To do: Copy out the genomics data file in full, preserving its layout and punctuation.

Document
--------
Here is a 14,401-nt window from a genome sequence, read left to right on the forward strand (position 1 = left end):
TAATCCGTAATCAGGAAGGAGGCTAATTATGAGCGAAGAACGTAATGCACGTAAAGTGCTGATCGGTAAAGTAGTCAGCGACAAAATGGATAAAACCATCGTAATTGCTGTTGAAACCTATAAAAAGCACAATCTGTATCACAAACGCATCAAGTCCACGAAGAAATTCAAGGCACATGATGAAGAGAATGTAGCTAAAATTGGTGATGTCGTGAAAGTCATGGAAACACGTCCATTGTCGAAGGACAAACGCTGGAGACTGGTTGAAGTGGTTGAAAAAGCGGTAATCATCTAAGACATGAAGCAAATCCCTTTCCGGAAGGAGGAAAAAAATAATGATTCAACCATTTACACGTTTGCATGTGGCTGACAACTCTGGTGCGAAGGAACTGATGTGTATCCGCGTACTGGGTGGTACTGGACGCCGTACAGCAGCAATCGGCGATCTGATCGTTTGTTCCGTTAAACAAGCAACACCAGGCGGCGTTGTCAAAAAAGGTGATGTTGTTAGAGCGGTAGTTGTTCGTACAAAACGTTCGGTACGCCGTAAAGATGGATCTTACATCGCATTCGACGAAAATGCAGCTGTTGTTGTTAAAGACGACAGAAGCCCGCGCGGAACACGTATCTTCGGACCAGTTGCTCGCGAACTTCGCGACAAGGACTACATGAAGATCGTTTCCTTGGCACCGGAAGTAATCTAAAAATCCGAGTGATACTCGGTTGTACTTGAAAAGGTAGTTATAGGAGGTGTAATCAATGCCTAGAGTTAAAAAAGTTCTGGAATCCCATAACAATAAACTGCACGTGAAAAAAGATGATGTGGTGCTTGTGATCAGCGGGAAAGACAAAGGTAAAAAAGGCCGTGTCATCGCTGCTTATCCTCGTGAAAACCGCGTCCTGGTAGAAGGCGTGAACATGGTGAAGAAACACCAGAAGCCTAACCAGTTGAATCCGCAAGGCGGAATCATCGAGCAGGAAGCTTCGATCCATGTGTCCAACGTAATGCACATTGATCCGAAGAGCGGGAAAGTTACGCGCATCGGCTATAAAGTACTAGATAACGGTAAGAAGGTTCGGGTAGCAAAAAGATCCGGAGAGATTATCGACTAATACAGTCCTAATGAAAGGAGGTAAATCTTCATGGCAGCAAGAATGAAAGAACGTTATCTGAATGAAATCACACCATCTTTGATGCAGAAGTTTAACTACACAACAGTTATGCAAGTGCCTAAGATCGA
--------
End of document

Here is a 14,401-nt window from a genome sequence, read left to right on the forward strand (position 1 = left end):
TAATCCGTAATCAGGAAGGAGGCTAATTATGAGCGAAGAACGTAATGCACGTAAAGTGCTGATCGGTAAAGTAGTCAGCGACAAAATGGATAAAACCATCGTAATTGCTGTTGAAACCTATAAAAAGCACAATCTGTATCACAAACGCATCAAGTCCACGAAGAAATTCAAGGCACATGATGAAGAGAATGTAGCTAAAATTGGTGATGTCGTGAAAGTCATGGAAACACGTCCATTGTCGAAGGACAAACGCTGGAGACTGGTTGAAGTGGTTGAAAAAGCGGTAATCATCTAAGACATGAAGCAAATCCCTTTCCGGAAGGAGGAAAAAAATAATGATTCAACCATTTACACGTTTGCATGTGGCTGACAACTCTGGTGCGAAGGAACTGATGTGTATCCGCGTACTGGGTGGTACTGGACGCCGTACAGCAGCAATCGGCGATCTGATCGTTTGTTCCGTTAAACAAGCAACACCAGGCGGCGTTGTCAAAAAAGGTGATGTTGTTAGAGCGGTAGTTGTTCGTACAAAACGTTCGGTACGCCGTAAAGATGGATCTTACATCGCATTCGACGAAAATGCAGCTGTTGTTGTTAAAGACGACAGAAGCCCGCGCGGAACACGTATCTTCGGACCAGTTGCTCGCGAACTTCGCGACAAGGACTACATGAAGATCGTTTCCTTGGCACCGGAAGTAATCTAAAAATCCGAGTGATACTCGGTTGTACTTGAAAAGGTAGTTATAGGAGGTGTAATCAATGCCTAGAGTTAAAAAAGTTCTGGAATCCCATAACAATAAACTGCACGTGAAAAAAGATGATGTGGTGCTTGTGATCAGCGGGAAAGACAAAGGTAAAAAAGGCCGTGTCATCGCTGCTTATCCTCGTGAAAACCGCGTCCTGGTAGAAGGCGTGAACATGGTGAAGAAACACCAGAAGCCTAACCAGTTGAATCCGCAAGGCGGAATCATCGAGCAGGAAGCTTCGATCCATGTGTCCAACGTAATGCACATTGATCCGAAGAGCGGGAAAGTTACGCGCATCGGCTATAAAGTACTAGATAACGGTAAGAAGGTTCGGGTAGCAAAAAGATCCGGAGAGATTATCGACTAATACAGTCCTAATGAAAGGAGGTAAATCTTCATGGCAGCAAGAATGAAAGAACGTTATCTGAATGAAATCACACCATCTTTGATGCAGAAGTTTAACTACACAACAGTTATGCAAGTGCCTAAGATCGA